Zachary Anderson realized too late he was not actually the owner of the Atlanta home that he thought he purchased. Records showed the owner as Harbour Portfolio VII LP. It turned out that Anderson had entered into a “contract-for-deed,” a type of transaction that was widespread in the 1950s and 60s when African Americans couldn’t always get conventional home loans. The Atlantic has more on these rent-to-own deals that leaves buyers without ownership of their homes:
In a contract for deed, the buyer purchases an agreement for the deed rather than buying the deed itself. The tenant has to fulfill the conditions of the agreement in order to get the deed, conditions that usually include making a series of timely payments over decades, paying for home repairs and general maintenance of the home, and paying taxes and insurance on the property. If he misses one payment, thus violating the agreement, he can be evicted, losing all the equity he put into the home.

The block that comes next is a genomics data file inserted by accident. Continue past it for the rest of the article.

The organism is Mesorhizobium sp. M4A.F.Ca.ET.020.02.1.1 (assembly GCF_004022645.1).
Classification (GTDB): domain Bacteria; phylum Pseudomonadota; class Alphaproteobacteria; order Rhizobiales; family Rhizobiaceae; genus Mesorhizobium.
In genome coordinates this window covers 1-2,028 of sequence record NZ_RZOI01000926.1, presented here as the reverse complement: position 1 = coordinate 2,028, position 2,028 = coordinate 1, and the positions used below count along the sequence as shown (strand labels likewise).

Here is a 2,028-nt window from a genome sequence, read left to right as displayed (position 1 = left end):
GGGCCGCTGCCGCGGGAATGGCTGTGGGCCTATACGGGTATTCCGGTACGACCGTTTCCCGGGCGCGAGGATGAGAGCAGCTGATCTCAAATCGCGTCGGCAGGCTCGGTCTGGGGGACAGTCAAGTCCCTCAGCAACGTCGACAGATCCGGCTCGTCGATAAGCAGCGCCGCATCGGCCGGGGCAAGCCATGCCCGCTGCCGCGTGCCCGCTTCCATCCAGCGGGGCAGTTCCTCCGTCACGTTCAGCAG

A lawsuit alleges these deals are racially discriminatory and violate the Fair Housing Act. Read more about the lawsuit at The Atlantic.
Sixty years ago, on Easter Sunday 1958, Martin Luther King, Jr. led a “prayer pilgrimage” in Montgomery, Alabama. The pilgrimage was in protest of the death sentence handed to a young man, Jeremiah Reeves, who was executed in Alabama’s electric chair. The Atlantic has Dr. King’s comments on “A Question of the Dignity of Man,” originally titled “Statement Delivered at the Prayer Pilgrimage Protesting the Electrocution of Jeremiah Reeves.” You can read Dr. King’s complete comments at The Atlantic.